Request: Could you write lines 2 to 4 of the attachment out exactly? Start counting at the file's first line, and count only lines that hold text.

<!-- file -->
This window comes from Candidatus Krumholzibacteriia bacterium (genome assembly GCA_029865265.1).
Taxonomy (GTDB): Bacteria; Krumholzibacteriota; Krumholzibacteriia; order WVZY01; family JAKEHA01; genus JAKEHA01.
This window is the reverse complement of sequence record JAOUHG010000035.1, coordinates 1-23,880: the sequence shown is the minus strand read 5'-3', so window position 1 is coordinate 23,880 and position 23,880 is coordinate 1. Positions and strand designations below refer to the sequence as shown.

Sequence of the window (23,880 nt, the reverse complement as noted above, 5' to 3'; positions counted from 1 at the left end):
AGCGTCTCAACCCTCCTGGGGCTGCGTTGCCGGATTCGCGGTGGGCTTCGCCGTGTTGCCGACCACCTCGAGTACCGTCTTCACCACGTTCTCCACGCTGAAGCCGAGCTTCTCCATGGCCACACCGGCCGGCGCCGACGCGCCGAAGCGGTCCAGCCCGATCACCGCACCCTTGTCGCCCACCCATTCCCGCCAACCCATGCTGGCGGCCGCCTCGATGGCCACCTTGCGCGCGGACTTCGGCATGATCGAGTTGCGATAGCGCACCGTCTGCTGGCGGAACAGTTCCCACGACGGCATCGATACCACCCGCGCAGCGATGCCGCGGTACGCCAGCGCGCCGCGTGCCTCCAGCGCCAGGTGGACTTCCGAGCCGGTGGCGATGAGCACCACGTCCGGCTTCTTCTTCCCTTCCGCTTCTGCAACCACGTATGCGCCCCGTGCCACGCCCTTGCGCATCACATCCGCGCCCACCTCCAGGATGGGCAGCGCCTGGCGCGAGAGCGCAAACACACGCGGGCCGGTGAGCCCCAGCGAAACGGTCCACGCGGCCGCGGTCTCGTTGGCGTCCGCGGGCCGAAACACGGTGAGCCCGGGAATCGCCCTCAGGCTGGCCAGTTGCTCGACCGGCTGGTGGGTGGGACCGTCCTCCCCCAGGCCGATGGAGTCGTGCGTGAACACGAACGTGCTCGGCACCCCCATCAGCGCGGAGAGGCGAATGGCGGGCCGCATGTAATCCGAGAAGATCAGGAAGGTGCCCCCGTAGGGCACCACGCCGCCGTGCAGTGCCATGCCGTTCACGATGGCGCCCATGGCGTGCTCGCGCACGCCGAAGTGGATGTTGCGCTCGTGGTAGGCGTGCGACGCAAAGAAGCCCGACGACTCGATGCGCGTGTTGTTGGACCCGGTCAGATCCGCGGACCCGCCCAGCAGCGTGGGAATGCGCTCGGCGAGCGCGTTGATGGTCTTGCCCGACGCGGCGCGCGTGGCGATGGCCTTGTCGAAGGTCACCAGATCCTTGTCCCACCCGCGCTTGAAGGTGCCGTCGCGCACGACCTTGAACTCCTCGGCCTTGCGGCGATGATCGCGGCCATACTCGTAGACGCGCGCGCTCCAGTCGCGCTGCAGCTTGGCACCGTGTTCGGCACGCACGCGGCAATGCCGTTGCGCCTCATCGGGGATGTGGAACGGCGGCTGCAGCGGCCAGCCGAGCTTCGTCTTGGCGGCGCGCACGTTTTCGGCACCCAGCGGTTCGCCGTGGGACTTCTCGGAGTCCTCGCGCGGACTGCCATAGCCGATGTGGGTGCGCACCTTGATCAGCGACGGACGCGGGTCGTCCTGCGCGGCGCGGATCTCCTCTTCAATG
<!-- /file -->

Taxonomy (GTDB): Bacteria; Krumholzibacteriota; Krumholzibacteriia; order WVZY01; family JAKEHA01; genus JAKEHA01.
This window is the reverse complement of sequence record JAOUHG010000035.1, coordinates 1-23,880: the sequence shown is the minus strand read 5'-3', so window position 1 is coordinate 23,880 and position 23,880 is coordinate 1. Positions and strand designations below refer to the sequence as shown.

Sequence of the window (23,880 nt, the reverse complement as noted above, 5' to 3'; positions counted from 1 at the left end):